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your tank looks good, I know that some people think soil only leads to problems but I was curious also about topsoil so I did a 3og with soil on the bottom 3/4 inch of the substrate, the tank has been up & running for almost a year my Kliener bar swords love the substrate & grow twice as fast as the ones in my other tanks that don't have soil, they even bloom. Here are some shots of it at various times since setup.
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post #8 of 36 (permalink) Old 08-13-2006, 11:53 PM Thread Starter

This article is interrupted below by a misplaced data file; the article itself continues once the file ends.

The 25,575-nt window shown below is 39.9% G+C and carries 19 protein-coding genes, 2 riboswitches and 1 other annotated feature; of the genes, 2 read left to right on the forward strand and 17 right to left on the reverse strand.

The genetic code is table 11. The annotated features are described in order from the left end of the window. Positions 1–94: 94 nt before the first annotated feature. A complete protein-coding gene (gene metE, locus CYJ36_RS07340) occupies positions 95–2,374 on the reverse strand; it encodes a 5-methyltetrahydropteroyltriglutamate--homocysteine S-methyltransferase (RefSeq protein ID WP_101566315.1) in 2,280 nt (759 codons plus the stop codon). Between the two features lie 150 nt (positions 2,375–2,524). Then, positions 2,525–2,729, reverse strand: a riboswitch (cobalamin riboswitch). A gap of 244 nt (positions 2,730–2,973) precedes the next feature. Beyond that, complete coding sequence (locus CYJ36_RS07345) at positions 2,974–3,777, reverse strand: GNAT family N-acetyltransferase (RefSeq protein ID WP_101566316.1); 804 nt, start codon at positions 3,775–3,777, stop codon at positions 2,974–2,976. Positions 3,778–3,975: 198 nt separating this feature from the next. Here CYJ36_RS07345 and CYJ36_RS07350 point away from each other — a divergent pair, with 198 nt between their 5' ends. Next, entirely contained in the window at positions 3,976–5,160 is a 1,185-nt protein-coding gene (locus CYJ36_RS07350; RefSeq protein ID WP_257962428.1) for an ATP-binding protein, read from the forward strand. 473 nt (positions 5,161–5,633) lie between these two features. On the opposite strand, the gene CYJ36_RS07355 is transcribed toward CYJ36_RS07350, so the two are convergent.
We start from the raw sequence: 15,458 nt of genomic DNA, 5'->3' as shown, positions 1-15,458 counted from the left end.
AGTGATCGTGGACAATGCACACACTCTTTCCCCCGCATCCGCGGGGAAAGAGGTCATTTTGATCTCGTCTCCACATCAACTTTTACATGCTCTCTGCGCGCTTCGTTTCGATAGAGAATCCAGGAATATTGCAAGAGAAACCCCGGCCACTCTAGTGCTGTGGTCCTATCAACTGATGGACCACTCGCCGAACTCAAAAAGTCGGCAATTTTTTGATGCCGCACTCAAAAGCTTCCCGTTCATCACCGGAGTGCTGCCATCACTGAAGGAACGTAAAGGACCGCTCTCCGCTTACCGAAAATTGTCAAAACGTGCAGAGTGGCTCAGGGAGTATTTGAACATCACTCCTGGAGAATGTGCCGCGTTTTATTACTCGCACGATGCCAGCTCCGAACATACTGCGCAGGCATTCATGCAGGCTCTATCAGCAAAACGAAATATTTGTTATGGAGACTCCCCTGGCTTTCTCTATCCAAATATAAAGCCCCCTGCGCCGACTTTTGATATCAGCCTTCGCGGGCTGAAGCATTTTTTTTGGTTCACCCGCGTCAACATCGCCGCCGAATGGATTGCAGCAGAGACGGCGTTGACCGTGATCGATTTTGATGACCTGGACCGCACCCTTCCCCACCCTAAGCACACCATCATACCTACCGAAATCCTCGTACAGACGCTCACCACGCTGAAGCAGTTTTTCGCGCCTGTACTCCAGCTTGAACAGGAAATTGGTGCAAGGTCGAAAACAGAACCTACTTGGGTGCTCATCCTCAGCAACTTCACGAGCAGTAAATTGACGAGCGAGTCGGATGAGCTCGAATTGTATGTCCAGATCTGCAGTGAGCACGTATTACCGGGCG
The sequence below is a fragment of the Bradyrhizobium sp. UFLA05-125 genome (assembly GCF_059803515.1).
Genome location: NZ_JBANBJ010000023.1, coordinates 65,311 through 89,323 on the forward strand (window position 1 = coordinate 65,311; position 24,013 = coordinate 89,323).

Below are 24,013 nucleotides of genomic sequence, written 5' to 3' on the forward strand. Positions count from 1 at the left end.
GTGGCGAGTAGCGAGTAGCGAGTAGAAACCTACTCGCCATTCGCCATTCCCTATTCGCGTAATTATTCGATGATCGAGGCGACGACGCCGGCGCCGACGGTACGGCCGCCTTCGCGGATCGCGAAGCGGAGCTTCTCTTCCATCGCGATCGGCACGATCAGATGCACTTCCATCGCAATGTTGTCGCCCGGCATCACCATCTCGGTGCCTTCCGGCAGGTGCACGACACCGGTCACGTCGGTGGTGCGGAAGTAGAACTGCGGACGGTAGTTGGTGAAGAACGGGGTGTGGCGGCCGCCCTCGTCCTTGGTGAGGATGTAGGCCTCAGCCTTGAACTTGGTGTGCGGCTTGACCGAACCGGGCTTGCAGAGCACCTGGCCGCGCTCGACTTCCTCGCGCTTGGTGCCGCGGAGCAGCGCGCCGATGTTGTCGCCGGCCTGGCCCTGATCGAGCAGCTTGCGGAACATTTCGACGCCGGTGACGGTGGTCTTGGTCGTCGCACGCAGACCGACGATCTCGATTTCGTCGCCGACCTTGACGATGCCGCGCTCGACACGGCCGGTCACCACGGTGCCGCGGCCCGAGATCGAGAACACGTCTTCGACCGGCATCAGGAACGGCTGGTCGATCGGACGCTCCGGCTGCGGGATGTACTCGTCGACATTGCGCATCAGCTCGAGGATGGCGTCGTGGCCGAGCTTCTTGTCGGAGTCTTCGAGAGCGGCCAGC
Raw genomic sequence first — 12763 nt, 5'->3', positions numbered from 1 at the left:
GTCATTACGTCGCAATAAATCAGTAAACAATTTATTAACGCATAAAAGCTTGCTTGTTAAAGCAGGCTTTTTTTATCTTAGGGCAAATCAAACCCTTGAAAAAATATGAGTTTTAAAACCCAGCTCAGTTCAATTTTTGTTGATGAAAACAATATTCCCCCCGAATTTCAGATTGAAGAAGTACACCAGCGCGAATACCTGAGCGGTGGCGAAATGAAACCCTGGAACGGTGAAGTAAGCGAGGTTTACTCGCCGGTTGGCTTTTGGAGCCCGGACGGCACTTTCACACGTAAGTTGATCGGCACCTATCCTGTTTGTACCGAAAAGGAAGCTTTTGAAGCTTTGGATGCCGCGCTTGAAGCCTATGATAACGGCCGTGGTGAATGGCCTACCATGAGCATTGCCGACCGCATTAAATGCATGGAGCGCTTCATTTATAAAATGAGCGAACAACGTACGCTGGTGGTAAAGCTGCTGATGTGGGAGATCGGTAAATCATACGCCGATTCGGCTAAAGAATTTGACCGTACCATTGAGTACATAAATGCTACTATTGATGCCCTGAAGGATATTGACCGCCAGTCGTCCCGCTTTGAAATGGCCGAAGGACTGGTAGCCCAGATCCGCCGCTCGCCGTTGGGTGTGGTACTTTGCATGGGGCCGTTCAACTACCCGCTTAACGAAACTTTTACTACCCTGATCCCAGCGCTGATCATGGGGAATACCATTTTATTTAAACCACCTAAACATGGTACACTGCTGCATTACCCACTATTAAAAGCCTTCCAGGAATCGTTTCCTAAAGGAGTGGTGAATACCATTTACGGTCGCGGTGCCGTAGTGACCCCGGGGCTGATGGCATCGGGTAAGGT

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I'm not brave enough to try it on a big tank (yet). I tried peat years ago. I'd planned on a little under the gravel, but ran across "peat plates" which were great--until I needed to move a plant. Then the compressed peat expanded to several inches worth.

bristles--it looks like you've got a pretty good amount of light on that tank. That's my big question mark on this--I want to see if it works with higher light.

I'm actually trying this on 4 smallish tanks. The one in this thread has the most light; the others are only medium light and I think will work fine. I'm trying to lean towards rosette rather than stem plants to keep uprooting minimized.